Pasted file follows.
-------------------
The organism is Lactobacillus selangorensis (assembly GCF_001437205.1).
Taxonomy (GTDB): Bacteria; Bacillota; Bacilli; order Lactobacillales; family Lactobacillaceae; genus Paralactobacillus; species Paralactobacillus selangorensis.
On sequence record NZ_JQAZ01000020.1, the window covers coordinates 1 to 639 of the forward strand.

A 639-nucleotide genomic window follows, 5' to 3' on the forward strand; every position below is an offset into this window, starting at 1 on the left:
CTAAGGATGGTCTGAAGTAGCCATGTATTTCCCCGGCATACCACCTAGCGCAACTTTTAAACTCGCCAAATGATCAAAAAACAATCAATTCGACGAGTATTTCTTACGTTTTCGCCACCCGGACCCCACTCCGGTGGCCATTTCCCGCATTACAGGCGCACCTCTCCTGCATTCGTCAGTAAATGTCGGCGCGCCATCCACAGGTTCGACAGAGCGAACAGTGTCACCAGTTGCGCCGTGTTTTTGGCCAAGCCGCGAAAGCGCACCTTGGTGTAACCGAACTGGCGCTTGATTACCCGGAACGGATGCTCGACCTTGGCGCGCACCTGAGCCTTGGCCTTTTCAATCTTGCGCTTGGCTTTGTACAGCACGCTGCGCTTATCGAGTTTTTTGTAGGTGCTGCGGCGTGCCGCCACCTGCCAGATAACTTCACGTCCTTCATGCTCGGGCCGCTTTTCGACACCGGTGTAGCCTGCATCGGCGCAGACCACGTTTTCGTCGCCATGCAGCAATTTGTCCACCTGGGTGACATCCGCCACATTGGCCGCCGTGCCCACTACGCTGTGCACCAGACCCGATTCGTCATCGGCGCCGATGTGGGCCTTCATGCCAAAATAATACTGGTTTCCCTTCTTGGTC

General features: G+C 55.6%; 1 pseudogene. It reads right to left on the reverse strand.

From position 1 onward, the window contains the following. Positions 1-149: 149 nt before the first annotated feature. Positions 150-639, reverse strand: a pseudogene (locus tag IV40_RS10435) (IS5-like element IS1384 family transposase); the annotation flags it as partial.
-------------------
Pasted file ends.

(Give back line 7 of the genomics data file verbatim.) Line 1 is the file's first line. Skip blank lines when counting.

From position 1 onward, the window contains the following. Positions 1-149: 149 nt before the first annotated feature. Positions 150-639, reverse strand: a pseudogene (locus tag IV40_RS10435) (IS5-like element IS1384 family transposase); the annotation flags it as partial.